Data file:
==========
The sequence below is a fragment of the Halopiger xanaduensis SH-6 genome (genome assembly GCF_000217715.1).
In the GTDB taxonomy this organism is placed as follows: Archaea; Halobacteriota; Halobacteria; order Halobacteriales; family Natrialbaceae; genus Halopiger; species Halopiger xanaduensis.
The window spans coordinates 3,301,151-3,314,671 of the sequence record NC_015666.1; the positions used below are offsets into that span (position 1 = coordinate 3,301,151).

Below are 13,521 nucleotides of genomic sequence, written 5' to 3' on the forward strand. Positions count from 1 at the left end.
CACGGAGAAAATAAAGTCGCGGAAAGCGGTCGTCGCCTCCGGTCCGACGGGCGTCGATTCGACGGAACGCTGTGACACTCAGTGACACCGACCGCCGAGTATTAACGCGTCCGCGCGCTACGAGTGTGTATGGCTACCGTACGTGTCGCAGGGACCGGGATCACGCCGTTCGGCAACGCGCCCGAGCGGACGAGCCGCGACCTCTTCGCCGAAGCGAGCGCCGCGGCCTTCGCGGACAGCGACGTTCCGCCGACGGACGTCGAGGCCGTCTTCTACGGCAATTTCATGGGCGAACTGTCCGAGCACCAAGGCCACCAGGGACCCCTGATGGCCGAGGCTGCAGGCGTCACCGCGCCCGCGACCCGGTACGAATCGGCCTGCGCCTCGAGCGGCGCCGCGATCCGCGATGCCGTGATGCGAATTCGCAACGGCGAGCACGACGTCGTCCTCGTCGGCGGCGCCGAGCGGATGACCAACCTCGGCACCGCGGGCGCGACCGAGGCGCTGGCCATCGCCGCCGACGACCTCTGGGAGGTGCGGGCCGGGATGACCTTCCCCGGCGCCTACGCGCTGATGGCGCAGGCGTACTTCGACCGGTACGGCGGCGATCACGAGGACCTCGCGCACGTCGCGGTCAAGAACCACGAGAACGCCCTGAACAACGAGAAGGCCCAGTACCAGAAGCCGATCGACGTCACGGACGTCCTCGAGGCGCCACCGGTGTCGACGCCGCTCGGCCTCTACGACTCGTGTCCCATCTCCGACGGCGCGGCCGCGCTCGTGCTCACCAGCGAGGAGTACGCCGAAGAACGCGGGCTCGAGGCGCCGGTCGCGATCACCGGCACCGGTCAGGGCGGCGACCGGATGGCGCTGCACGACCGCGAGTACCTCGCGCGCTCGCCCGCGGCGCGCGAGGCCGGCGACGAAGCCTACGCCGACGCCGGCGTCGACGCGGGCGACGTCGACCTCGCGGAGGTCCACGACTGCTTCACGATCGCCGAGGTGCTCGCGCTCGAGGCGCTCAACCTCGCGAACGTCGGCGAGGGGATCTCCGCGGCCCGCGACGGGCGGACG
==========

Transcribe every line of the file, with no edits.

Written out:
The sequence below is a fragment of the Halopiger xanaduensis SH-6 genome (genome assembly GCF_000217715.1).
In the GTDB taxonomy this organism is placed as follows: Archaea; Halobacteriota; Halobacteria; order Halobacteriales; family Natrialbaceae; genus Halopiger; species Halopiger xanaduensis.
The window spans coordinates 3,301,151-3,314,671 of the sequence record NC_015666.1; the positions used below are offsets into that span (position 1 = coordinate 3,301,151).

Below are 13,521 nucleotides of genomic sequence, written 5' to 3' on the forward strand. Positions count from 1 at the left end.
CACGGAGAAAATAAAGTCGCGGAAAGCGGTCGTCGCCTCCGGTCCGACGGGCGTCGATTCGACGGAACGCTGTGACACTCAGTGACACCGACCGCCGAGTATTAACGCGTCCGCGCGCTACGAGTGTGTATGGCTACCGTACGTGTCGCAGGGACCGGGATCACGCCGTTCGGCAACGCGCCCGAGCGGACGAGCCGCGACCTCTTCGCCGAAGCGAGCGCCGCGGCCTTCGCGGACAGCGACGTTCCGCCGACGGACGTCGAGGCCGTCTTCTACGGCAATTTCATGGGCGAACTGTCCGAGCACCAAGGCCACCAGGGACCCCTGATGGCCGAGGCTGCAGGCGTCACCGCGCCCGCGACCCGGTACGAATCGGCCTGCGCCTCGAGCGGCGCCGCGATCCGCGATGCCGTGATGCGAATTCGCAACGGCGAGCACGACGTCGTCCTCGTCGGCGGCGCCGAGCGGATGACCAACCTCGGCACCGCGGGCGCGACCGAGGCGCTGGCCATCGCCGCCGACGACCTCTGGGAGGTGCGGGCCGGGATGACCTTCCCCGGCGCCTACGCGCTGATGGCGCAGGCGTACTTCGACCGGTACGGCGGCGATCACGAGGACCTCGCGCACGTCGCGGTCAAGAACCACGAGAACGCCCTGAACAACGAGAAGGCCCAGTACCAGAAGCCGATCGACGTCACGGACGTCCTCGAGGCGCCACCGGTGTCGACGCCGCTCGGCCTCTACGACTCGTGTCCCATCTCCGACGGCGCGGCCGCGCTCGTGCTCACCAGCGAGGAGTACGCCGAAGAACGCGGGCTCGAGGCGCCGGTCGCGATCACCGGCACCGGTCAGGGCGGCGACCGGATGGCGCTGCACGACCGCGAGTACCTCGCGCGCTCGCCCGCGGCGCGCGAGGCCGGCGACGAAGCCTACGCCGACGCCGGCGTCGACGCGGGCGACGTCGACCTCGCGGAGGTCCACGACTGCTTCACGATCGCCGAGGTGCTCGCGCTCGAGGCGCTCAACCTCGCGAACGTCGGCGAGGGGATCTCCGCGGCCCGCGACGGGCGGACG